We did see Avatar today. We went to the afternoon show and we were quite surprised to be watching the movie in a full theatre. Sure, it was a smaller theatre, but it was still full.
Technologically, the movie is a triumph. I loved the world - Pandora - that they created, with all of its phosphorescent flora and brightly-coloured fauna. The whole concept of the world definitely caught my imagination and I wanted to be able to visit and experience it for myself. The world looked and felt real.
The Na'vi, or native inhabitants of Pandora, were well-thought out, too and they, like the world, looked realistic; clearly some time was spend making them look the way they did. I thought that there were a few times where the scale of the Avatars seemed to be off, but maybe that was perspective or something.
The CG needed to create things was really quite amazing and very well done. This technology has advanced quite a bit since it was first introduced and it's no longer quite as easy to tell what's real and what isn't. Creating the Navi was definitely the big achievement because they were created from the actors themselves instead of animating them from scratch.
The technology imagined and used in the movie was interesting and quite cool. I loved the curved screens with all the data and imagery and the hologram projections. I'm a sucker for that kind of "future" technology. Speaking of the future, the costuming was definitely lacking. Unless you assume that clothing and hairstyles won't change at all between now and 150 years from now.
The 3-D aspect of the movie was ok. I liked the scenes that weren't overtly 3-D, but I definitely didn't like the scenes where the action was in the foreground. Because this 3-D technology works by offsetting the image and then bringing it together with the glasses, it is very difficult to get a foreground image that doesn't look like a cardboard cutout. I also get tired of the "Look! I'm in 3-D" scenes, which weren't as prevalent in this movie but were still there.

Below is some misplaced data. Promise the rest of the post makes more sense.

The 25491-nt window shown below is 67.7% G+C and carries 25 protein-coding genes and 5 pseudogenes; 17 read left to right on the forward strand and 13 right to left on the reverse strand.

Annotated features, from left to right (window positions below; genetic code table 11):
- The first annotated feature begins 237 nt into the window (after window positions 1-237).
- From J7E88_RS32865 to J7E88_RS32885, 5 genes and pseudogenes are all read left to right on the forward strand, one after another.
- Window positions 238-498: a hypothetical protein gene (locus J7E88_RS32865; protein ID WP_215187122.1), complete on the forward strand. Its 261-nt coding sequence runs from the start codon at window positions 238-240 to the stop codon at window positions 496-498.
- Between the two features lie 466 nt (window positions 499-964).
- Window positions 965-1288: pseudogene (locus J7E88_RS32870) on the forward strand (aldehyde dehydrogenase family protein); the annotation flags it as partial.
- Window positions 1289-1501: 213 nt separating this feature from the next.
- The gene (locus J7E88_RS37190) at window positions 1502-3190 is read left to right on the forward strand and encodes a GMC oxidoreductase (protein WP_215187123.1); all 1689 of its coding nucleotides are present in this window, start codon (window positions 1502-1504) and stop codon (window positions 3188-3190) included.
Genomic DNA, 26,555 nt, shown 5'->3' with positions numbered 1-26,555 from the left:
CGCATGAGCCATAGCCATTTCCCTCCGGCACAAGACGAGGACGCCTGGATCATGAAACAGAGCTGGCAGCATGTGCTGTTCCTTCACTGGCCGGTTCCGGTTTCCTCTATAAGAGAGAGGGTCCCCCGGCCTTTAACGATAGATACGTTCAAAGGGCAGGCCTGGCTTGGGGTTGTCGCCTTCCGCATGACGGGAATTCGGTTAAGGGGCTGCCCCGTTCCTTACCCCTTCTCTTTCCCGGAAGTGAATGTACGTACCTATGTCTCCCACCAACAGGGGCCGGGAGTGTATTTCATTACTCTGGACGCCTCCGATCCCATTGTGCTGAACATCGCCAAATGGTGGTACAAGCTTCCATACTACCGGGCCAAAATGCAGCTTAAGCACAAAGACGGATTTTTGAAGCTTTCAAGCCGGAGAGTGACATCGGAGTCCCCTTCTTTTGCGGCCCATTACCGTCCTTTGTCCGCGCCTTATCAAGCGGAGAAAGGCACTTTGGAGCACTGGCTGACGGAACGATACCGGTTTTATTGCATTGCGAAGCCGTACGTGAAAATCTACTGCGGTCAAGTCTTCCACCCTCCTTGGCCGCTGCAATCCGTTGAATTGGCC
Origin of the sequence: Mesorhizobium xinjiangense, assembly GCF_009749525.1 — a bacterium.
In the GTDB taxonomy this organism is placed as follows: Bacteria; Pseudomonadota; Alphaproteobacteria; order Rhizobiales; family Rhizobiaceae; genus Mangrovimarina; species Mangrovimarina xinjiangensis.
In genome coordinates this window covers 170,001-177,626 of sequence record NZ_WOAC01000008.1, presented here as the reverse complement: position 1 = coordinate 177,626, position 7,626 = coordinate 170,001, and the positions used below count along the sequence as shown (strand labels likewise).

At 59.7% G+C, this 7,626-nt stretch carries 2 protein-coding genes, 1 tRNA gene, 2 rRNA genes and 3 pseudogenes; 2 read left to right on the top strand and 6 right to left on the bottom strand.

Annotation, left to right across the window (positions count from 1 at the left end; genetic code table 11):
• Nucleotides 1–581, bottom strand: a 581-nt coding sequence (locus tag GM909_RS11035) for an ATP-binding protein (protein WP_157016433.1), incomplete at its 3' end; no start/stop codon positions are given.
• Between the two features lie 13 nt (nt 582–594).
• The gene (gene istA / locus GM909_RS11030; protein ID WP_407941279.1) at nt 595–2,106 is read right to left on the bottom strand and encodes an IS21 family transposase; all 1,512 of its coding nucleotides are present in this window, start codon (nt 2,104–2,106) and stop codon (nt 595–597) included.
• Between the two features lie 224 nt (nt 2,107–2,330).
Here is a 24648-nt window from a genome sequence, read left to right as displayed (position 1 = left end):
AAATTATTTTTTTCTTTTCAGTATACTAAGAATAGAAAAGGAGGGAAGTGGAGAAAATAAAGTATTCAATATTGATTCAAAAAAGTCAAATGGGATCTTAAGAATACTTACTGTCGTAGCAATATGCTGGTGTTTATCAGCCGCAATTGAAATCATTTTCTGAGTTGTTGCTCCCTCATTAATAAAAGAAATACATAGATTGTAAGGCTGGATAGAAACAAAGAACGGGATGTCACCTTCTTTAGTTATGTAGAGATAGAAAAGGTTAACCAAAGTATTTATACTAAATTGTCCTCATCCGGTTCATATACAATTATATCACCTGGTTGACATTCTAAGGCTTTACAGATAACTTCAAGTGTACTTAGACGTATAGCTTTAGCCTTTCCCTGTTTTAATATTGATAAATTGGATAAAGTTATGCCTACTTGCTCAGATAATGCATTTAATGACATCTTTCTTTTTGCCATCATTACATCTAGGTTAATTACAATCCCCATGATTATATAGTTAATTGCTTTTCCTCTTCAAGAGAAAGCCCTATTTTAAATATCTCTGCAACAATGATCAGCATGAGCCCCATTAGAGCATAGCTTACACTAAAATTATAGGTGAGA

The worst part of the movie was the story. The first two-thirds of the story, where we learned about the people, culture, and world of Pandora, were ok because the thought of the world was inspiring. Even then, there weren't really any surprises or depth to the story: there was nothing original or deep about it. The last part of the movie was even worse. It was a big battle scene and it dragged on and on with no suspense or interesting bits. It was like every other battle you've ever seen in any other movie.
Part of the reason that the story fell flat was that the characters on the "evil" side were completely one-dimensional. The corporate guy was slightly less evil because he felt some remorse after destroying the land, but nothing came of this remorse. The military guy was a gun-toting, evil, military, "might is right" caricature of a man. Had there been as much depth to these characters as to the other main characters, this movie might have been better, and might have even won more awards.
I would have loved this movie had it focused entirely on the world and the people and didn't include any of that awful "evil" stuff. It could have been such an inspiring, amazing movie had the story been better, or had the conflict involved characters and situations that were more realistic and less one-dimensional.
See Avatar for its technical achievements and enjoy the beauty of this movie. Ignore the weak story and characterizations if you can.